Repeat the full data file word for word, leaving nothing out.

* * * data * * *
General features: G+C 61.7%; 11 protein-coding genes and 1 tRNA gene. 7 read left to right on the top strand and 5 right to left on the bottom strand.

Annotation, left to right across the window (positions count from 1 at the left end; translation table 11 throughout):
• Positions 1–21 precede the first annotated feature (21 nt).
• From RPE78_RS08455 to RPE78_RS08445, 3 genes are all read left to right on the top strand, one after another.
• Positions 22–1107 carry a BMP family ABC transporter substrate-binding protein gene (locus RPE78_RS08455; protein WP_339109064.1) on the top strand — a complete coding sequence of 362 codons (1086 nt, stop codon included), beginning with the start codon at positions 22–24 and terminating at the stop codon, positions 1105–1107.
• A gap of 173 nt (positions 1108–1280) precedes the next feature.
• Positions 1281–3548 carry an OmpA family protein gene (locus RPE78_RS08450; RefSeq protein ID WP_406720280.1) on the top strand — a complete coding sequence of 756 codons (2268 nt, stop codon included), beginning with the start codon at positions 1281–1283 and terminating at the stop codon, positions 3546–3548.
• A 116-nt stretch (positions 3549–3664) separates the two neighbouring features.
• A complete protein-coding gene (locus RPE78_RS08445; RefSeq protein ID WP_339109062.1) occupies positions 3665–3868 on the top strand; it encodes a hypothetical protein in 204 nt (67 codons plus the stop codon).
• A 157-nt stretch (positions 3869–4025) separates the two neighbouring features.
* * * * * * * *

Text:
General features: G+C 61.7%; 11 protein-coding genes and 1 tRNA gene. 7 read left to right on the top strand and 5 right to left on the bottom strand.

Annotation, left to right across the window (positions count from 1 at the left end; translation table 11 throughout):
• Positions 1–21 precede the first annotated feature (21 nt).
• From RPE78_RS08455 to RPE78_RS08445, 3 genes are all read left to right on the top strand, one after another.
• Positions 22–1107 carry a BMP family ABC transporter substrate-binding protein gene (locus RPE78_RS08455; protein WP_339109064.1) on the top strand — a complete coding sequence of 362 codons (1086 nt, stop codon included), beginning with the start codon at positions 22–24 and terminating at the stop codon, positions 1105–1107.
• A gap of 173 nt (positions 1108–1280) precedes the next feature.
• Positions 1281–3548 carry an OmpA family protein gene (locus RPE78_RS08450; RefSeq protein ID WP_406720280.1) on the top strand — a complete coding sequence of 756 codons (2268 nt, stop codon included), beginning with the start codon at positions 1281–1283 and terminating at the stop codon, positions 3546–3548.
• A 116-nt stretch (positions 3549–3664) separates the two neighbouring features.
• A complete protein-coding gene (locus RPE78_RS08445; RefSeq protein ID WP_339109062.1) occupies positions 3665–3868 on the top strand; it encodes a hypothetical protein in 204 nt (67 codons plus the stop codon).
• A 157-nt stretch (positions 3869–4025) separates the two neighbouring features.